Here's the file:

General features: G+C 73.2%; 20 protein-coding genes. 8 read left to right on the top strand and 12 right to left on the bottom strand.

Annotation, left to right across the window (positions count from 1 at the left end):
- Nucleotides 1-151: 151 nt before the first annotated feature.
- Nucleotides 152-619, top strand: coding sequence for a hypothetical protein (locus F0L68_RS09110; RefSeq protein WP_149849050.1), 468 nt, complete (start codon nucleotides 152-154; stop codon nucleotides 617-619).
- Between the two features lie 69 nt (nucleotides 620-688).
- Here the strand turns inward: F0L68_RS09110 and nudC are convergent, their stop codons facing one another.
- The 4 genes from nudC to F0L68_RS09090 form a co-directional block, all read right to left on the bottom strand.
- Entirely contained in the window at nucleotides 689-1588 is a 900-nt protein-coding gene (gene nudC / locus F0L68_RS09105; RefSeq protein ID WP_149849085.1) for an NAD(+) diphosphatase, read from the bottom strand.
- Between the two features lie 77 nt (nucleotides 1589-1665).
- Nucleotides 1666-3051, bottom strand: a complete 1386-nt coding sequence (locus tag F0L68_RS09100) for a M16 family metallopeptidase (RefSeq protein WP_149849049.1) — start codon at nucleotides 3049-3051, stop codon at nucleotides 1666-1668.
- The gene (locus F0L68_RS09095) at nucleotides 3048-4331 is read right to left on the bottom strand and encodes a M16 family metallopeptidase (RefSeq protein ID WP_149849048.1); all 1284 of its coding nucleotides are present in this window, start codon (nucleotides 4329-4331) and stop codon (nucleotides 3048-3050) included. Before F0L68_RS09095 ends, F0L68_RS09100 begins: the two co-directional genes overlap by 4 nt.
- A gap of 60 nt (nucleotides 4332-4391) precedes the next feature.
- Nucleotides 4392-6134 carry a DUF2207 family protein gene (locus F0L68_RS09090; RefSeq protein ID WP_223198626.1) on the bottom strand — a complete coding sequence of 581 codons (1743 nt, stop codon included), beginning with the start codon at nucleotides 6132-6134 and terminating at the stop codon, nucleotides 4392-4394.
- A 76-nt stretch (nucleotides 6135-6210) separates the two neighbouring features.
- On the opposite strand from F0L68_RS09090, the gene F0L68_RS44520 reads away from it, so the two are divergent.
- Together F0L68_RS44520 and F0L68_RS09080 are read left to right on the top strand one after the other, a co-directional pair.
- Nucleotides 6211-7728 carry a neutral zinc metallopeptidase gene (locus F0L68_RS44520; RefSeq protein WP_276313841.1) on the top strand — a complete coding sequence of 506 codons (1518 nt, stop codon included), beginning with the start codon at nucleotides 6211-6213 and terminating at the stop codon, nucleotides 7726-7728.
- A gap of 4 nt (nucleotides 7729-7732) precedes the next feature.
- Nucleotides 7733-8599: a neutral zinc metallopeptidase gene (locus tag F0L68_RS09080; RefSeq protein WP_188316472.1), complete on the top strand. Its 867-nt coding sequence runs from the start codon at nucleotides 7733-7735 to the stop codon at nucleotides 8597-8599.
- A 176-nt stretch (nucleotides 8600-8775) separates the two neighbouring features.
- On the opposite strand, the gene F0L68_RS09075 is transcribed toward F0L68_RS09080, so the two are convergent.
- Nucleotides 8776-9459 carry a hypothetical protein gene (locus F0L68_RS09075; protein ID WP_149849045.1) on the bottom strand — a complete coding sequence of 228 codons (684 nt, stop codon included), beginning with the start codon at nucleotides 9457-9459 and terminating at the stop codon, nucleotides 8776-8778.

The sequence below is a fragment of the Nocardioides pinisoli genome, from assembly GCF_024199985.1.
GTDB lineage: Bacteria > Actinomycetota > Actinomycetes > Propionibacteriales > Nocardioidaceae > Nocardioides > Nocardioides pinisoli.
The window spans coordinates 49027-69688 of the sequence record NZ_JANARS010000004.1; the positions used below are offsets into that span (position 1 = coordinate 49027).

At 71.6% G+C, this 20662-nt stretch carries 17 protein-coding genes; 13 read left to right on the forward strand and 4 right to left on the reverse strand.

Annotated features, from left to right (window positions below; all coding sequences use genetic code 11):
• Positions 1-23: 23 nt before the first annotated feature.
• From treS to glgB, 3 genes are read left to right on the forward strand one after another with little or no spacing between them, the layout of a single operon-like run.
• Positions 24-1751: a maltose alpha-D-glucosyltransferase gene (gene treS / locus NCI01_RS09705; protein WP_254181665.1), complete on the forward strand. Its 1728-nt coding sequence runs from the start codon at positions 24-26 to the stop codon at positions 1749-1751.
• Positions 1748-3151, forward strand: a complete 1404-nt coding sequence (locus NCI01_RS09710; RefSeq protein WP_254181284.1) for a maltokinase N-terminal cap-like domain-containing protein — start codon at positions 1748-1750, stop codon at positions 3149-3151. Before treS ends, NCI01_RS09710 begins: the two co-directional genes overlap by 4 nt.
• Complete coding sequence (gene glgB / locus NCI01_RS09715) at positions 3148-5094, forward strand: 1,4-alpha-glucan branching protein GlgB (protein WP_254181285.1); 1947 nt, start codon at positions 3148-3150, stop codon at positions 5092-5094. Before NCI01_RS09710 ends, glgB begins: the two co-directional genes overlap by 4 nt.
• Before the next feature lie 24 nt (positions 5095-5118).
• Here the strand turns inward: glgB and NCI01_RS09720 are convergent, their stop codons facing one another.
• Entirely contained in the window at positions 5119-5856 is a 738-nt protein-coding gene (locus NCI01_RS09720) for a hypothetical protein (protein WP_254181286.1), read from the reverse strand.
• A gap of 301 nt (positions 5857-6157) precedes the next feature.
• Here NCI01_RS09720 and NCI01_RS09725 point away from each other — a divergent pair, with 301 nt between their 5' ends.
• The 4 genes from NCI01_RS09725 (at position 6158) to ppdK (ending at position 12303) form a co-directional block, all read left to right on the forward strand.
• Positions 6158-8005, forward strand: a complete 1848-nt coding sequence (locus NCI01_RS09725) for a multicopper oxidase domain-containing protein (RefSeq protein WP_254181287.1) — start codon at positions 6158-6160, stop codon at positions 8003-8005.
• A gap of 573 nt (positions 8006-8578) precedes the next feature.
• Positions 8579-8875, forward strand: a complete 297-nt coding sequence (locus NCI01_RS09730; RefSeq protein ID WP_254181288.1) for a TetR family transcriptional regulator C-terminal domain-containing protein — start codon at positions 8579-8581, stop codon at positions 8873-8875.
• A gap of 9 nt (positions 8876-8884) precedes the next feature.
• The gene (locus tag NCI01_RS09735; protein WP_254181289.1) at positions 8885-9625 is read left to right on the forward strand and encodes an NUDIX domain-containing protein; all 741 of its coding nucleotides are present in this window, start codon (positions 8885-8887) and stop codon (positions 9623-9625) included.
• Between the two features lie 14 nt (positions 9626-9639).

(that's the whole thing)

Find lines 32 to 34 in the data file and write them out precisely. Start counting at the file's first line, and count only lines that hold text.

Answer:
• Complete coding sequence (gene glgB / locus NCI01_RS09715) at positions 3148-5094, forward strand: 1,4-alpha-glucan branching protein GlgB (protein WP_254181285.1); 1947 nt, start codon at positions 3148-3150, stop codon at positions 5092-5094. Before NCI01_RS09710 ends, glgB begins: the two co-directional genes overlap by 4 nt.
• Before the next feature lie 24 nt (positions 5095-5118).
• Here the strand turns inward: glgB and NCI01_RS09720 are convergent, their stop codons facing one another.